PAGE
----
From its beginnings in a schoolhouse in lower Manhattan, Columbia University has grown to encompass two principal campuses: the historic, neoclassical campus in the Morningside Heights neighborhood and the modern Medical Center further uptown, in Washington Heights. Today, Columbia is one of the top academic and research institutions in the world, conducting pathbreaking research in medicine, science, the arts, and the humanities. It includes three undergraduate schools, thirteen graduate and professional schools, and a school of continuing education.
Teachers College, Columbia University is an institution with a rich and distinguished record in the field of education. Decade after decade, since its founding in 1887, the College has anticipated concerns and acted with initiatives to advance educational reforms and issues. With its tradition of innovation and insights, the College is one of the leading schools of education in the country, if not the world, embracing three fields: education, psychology and health.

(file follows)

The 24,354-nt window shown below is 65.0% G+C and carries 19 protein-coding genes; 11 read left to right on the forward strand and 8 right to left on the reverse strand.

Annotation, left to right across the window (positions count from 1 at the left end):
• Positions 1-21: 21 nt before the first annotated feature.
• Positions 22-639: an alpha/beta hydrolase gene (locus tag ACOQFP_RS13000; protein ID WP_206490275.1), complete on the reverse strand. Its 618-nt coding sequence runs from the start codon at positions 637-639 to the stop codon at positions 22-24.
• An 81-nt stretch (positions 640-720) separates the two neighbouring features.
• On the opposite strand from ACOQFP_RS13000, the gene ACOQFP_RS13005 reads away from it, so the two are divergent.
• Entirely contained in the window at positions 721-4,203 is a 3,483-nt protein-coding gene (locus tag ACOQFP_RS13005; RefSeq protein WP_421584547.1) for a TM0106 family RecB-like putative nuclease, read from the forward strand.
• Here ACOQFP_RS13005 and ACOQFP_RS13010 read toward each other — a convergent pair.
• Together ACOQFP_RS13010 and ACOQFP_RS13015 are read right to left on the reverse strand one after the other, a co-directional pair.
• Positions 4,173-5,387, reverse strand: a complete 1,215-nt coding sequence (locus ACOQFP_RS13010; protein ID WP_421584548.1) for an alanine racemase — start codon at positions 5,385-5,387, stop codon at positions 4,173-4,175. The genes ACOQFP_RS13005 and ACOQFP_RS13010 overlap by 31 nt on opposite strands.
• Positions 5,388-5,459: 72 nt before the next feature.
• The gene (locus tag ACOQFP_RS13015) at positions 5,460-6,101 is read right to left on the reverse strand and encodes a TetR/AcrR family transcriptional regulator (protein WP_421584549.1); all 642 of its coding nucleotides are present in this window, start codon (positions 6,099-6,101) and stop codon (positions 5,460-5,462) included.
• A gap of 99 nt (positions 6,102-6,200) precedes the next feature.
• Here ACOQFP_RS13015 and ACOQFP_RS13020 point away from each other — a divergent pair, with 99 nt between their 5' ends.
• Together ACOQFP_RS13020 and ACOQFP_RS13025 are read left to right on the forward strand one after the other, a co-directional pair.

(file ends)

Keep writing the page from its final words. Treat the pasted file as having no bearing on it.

Baccalaureate Colleges--Liberal Arts - These institutions are primarily undergraduate colleges with major emphasis on baccalaureate programs. They award at least half of their baccalaureate degrees in liberal arts fields.
The Jewish Theological Seminary (JTS) was founded in 1886 through the efforts of two distinguished rabbis, Dr. Sabato Morais and Dr. H. Pereira Mendes, along with a group of prominent lay leaders from Sephardic congregations in Philadelphia and New York. Its mission was to preserve the knowledge and practice of historical Judaism. In 1887, JTS held its first class of ten students in the vestry of the Spanish-Portuguese Synagogue, New York City's oldest congregation.
Founded in 1847 as The Free Academy, The City College of New York (CCNY) was one of the great experiments of the young American democracy. At the urging of School Board President Townsend Harris, New York established a school to provide access to higher education for bright young men from working class and immigrant families who could not afford private college. More than 158 years later, the experiment remains an overwhelming success.